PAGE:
Historically, the Linux kernel has maintained a single process tree. The tree contains a reference to every process currently running in a parent-child hierarchy. A process, given it has sufficient privileges and satisfies certain conditions, can inspect another process by attaching a tracer to it or may even be able to kill it.
With the introduction of Linux namespaces, it became possible to have multiple “nested" process trees. Each process tree can have an entirely isolated set of processes. This can ensure that processes belonging to one
process tree cannot inspect or kill – in fact cannot even know of the existence of – processes in other sibling or parent process trees.
Every time a computer with Linux boots up, it starts with just one process, with process identifier (PID) 1. This process is the root of the process tree, and it initiates the rest of the system by performing the appropriate maintenance work and starting the correct daemons/services. All the other processes start below this process in the tree. The PID namespace allows one to spin off a new tree, with its own PID 1 process. The process that does this remains in the parent namespace, in the original tree, but makes the child the root of its own process tree.
With PID namespace isolation, processes in the child namespace have no way of knowing of the parent process’s existence. However, processes in the parent namespace have a complete view of processes in the child namespace, as if they were any other process in the parent namespace.
It is possible to create a nested set of child namespaces: one process starts a child process in a new PID namespace, and that child process spawns yet another process in a new PID namespace, and so on.
With the introduction of PID namespaces, a single process can now have multiple PIDs associated with it, one for each namespace it falls under. In the Linux source code, we can see that a struct named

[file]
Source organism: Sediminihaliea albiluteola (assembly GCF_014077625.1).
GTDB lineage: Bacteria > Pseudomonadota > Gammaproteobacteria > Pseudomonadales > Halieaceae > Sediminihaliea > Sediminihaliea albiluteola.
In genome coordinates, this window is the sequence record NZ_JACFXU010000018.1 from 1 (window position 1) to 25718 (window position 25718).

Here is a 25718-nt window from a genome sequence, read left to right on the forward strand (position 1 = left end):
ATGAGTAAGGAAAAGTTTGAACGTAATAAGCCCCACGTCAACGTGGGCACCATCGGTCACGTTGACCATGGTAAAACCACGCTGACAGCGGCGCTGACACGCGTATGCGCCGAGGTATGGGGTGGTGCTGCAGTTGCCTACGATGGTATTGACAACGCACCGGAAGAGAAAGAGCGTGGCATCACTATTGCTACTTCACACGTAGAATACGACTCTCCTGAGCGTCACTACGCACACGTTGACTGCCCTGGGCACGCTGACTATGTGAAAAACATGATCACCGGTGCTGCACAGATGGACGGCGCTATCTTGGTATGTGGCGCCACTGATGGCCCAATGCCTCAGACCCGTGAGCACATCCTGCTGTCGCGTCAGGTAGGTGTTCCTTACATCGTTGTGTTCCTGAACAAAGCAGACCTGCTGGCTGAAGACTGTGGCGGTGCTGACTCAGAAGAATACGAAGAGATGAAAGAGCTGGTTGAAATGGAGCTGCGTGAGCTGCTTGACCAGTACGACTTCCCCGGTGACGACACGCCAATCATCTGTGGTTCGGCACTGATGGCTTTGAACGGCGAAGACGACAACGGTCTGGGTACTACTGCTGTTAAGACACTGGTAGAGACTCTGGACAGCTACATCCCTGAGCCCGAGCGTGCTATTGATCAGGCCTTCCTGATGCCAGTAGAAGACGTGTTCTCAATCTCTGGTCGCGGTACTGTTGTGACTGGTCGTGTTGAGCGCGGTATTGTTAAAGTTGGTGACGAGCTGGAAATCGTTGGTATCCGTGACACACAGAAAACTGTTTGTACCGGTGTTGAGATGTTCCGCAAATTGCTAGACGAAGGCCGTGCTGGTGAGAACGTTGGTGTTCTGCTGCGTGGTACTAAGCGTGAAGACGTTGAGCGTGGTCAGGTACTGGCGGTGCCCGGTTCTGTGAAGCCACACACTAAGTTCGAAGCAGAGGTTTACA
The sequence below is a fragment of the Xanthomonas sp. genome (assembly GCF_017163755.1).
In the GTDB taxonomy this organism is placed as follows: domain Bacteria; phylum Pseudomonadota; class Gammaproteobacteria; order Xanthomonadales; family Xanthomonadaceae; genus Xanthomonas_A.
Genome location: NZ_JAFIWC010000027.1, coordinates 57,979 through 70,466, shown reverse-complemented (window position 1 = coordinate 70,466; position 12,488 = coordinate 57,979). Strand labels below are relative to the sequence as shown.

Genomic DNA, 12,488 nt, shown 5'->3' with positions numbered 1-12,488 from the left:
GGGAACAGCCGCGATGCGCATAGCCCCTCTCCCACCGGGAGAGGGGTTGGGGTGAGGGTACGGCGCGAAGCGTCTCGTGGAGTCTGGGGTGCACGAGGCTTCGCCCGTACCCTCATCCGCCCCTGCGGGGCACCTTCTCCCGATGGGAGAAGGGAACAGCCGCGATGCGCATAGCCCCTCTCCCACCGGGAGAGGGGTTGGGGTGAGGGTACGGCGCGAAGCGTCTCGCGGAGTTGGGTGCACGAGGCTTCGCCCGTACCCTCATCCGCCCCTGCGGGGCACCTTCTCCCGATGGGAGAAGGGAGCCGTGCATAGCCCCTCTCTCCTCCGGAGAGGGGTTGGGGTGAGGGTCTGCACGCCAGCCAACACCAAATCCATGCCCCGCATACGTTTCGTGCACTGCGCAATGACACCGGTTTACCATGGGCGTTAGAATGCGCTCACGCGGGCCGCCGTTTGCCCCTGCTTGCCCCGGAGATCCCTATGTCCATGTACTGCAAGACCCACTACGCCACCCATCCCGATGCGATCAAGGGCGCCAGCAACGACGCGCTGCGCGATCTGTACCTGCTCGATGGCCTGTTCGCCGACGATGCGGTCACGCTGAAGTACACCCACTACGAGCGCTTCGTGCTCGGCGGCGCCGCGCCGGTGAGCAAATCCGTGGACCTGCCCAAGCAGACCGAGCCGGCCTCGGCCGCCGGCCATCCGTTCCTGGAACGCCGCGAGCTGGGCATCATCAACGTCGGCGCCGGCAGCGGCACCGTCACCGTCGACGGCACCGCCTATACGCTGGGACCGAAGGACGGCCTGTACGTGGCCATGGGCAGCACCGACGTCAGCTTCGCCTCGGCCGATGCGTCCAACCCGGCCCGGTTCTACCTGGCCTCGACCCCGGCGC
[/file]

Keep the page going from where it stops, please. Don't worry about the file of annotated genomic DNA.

pid, which used to keep track of just a single PID, now tracks multiple PIDs through the use of a struct named
To create a new PID namespace, one must call the
clone() system call with a special flag
CLONE_NEWPID. (C provides a wrapper to expose this system call, and so do many other popular languages.) Whereas the other namespaces discussed below can also be created using the
unshare() system call, a PID namespace can only be created at the time a new process is spawned using
clone() is called with this flag,
the new process immediately starts in a new PID namespace, under a new process tree.
This can be demonstrated with a simple C program:
Compile and run this program with root privileges and you will notice an output that resembles this:
The PID, as printed from within the
child_fn, will be
Even though this namespace tutorial code above is not much longer than “Hello, world" in some languages, a lot has happened behind the scenes. The
clone() function, as you would expect, has created a new process by cloning the current one and started execution at the beginning of the
child_fn() function. However, while doing so, it detached the new process from the original process tree and created a separate process tree for the new process.
Try replacing the
static int child_fn() function with the following, to print the parent PID from the isolated process’s perspective:
Running the program this time yields the following output:
Notice how the parent PID from the isolated process’s perspective is 0, indicating no parent. Try running the same program again, but this time, remove the
CLONE_NEWPID flag from within the
clone() function call:
This time, you will notice that the parent PID is no longer 0:
However, this is just the first step in our tutorial. These processes still have unrestricted access to other common or shared resources. For example, the networking interface: if the child process created above were to listen on port 80, it would prevent every other process on the system from being able to listen on it.
Linux Network Namespace
This is where a network namespace becomes useful. A network namespace allows each of these processes to see an entirely different set of networking interfaces. Even the loopback interface is different for each network namespace.
Isolating a process into its own network namespace involves introducing another flag to the
clone() function call: